Today, residents of St. James joined with environmental justice and legal organizations to urge the St. James Parish Council to rescind its decision to allow FG LA, a member of the Taiwanese-based Formosa Plastics Group giant, to build a massive chemical facility in a predominantly African-American community. In letters to the council, they cite new and alarming information about the levels of cancer-causing chemicals the facility would emit, the company’s failure to follow through on its promise to alter its layout to lessen exposure to school children and residents nearby, and its failure to alert Parish officials and residents of the existence of graves of enslaved people.
The requests by RISE St. James, Louisiana Bucket Brigade, Earthjustice, and the Center for Constitutional Rights come after recent reports by ProPublica and The Advocate that the area in which Formosa wants to build is already “more toxic with cancer-causing chemicals than 99.6% of industrialized areas of the country.” That reporting included an expert study which showed that if allowed to operate, the plant would “more than triple” the toxic levels of cancer-causing chemicals in an area one mile east of the facility, and double the levels faced by residents across the Mississippi River. This information was not provided by Formosa Plastics when the council gave the land use approval in January 2019.
“We continue to fight for our lives against these toxic industries, and now we are fighting for our ancestors too,” said Sharon Lavigne, founder and president of RISE St. James. “They had no choice about where they lived, where they died, or where they were buried, but we are going to fight for the respect that their resting places, and our homes deserve.”
“Formosa Plastics has hidden the truth from the parish council and from the residents of St. James,” said Anne Rolfes of the Louisiana Bucket Brigade. “Formosa spokespeople have never mentioned the extent of the cancer risk and never uttered a word about the grave sites, even though they knew they were there. Formosa is not worthy of St. James Parish. They should be run out of town.”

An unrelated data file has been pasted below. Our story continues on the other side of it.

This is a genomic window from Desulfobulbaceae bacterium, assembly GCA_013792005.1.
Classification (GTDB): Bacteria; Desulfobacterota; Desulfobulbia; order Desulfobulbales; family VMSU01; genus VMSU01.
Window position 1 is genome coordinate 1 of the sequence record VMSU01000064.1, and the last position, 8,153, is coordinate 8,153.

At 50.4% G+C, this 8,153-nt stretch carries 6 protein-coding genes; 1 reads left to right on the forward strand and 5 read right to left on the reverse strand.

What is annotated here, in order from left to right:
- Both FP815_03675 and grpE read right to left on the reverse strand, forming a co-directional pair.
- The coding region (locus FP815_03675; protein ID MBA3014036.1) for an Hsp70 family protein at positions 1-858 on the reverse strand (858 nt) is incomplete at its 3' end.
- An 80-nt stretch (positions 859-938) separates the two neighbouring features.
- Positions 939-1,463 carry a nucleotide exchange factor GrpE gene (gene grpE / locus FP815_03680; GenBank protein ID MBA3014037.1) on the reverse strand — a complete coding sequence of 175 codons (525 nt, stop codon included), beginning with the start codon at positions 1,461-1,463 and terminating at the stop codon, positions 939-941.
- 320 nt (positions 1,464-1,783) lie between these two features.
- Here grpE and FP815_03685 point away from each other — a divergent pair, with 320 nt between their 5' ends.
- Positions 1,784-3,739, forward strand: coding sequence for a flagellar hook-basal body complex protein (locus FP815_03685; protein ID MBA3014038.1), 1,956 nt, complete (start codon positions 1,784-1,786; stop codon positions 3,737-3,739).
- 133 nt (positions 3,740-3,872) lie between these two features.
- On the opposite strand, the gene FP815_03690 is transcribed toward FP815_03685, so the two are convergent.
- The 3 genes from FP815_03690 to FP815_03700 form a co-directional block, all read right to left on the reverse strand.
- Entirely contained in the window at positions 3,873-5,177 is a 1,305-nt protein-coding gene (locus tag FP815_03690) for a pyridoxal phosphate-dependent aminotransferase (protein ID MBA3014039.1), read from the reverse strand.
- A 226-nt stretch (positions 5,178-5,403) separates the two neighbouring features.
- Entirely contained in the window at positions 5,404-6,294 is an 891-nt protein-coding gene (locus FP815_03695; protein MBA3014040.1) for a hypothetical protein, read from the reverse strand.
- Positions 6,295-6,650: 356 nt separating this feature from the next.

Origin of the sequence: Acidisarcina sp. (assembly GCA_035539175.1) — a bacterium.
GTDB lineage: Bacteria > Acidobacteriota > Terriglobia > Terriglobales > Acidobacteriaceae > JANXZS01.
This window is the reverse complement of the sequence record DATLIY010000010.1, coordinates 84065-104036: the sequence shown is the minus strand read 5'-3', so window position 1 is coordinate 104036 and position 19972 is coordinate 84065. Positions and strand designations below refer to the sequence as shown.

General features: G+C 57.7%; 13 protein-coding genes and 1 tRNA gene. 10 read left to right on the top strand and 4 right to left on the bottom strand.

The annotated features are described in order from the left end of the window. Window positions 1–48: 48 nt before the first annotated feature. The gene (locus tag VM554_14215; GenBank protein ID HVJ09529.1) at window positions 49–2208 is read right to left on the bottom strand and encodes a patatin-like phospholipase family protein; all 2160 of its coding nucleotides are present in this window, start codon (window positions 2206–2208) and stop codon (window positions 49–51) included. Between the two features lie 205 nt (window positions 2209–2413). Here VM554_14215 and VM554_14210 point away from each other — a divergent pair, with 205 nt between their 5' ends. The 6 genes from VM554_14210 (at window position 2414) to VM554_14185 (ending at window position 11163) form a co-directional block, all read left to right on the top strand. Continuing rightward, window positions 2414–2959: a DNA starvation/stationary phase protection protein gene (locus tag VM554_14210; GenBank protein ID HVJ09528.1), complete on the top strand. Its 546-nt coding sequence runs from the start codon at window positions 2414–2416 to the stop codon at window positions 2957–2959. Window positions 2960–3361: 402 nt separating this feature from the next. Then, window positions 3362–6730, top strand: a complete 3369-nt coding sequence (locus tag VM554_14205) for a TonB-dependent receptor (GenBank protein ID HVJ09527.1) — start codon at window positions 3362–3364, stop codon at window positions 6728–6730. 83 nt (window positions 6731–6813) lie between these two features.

Earthjustice and the Center for Constitutional Rights sent letters on behalf of the groups urging the council to rescind its decision to grant the company’s land use application.
“The council must take stock of the fact that Formosa’s application for a state construction permit contradicts its promise to the parish that it had changed its layout and moved units away from an elementary school,” said Corinne Van Dalen, staff attorney with Earthjustice. “In fact, the state permit would allow Formosa Plastics to build some of its most toxic units on the side of its 2,400-acre site that is closest to the children. These children and the people who live nearby are already inundated with cancer-causing pollutants from existing plants and are saying enough is enough.”
RISE St. James and the Center for Constitutional Rights also alerted the council of the fact that Formosa Plastics knew of the location of burial grounds of enslaved people as early as July 2018 and did not notify residents, community groups, or the parish council. RISE St. James learned of the burial grounds recently and sent comments to the Louisiana Department of Environmental Quality last week.
“It is no exaggeration to say that this facility presents an existential threat to the surrounding communities, who have already borne a heavy toxic burden,” said Pam Spees, senior staff attorney with the Center for Constitutional Rights. “It’s not too late — the council must do the right thing now to prevent irreparable harm in the present and to begin to reckon with the past in ways that honor those who suffered immeasurably under slavery.”
The St. James Parish Council meets tonight at 6 p.m. CST in Vacherie. It will discuss the status of Formosa’s compliance with the conditions agreed to as part of the parish’s approval of its land use application and the revelation of burial grounds of enslaved people.
Tonight’s parish council meeting will be livestreamed from RISE St. James’s facebook page.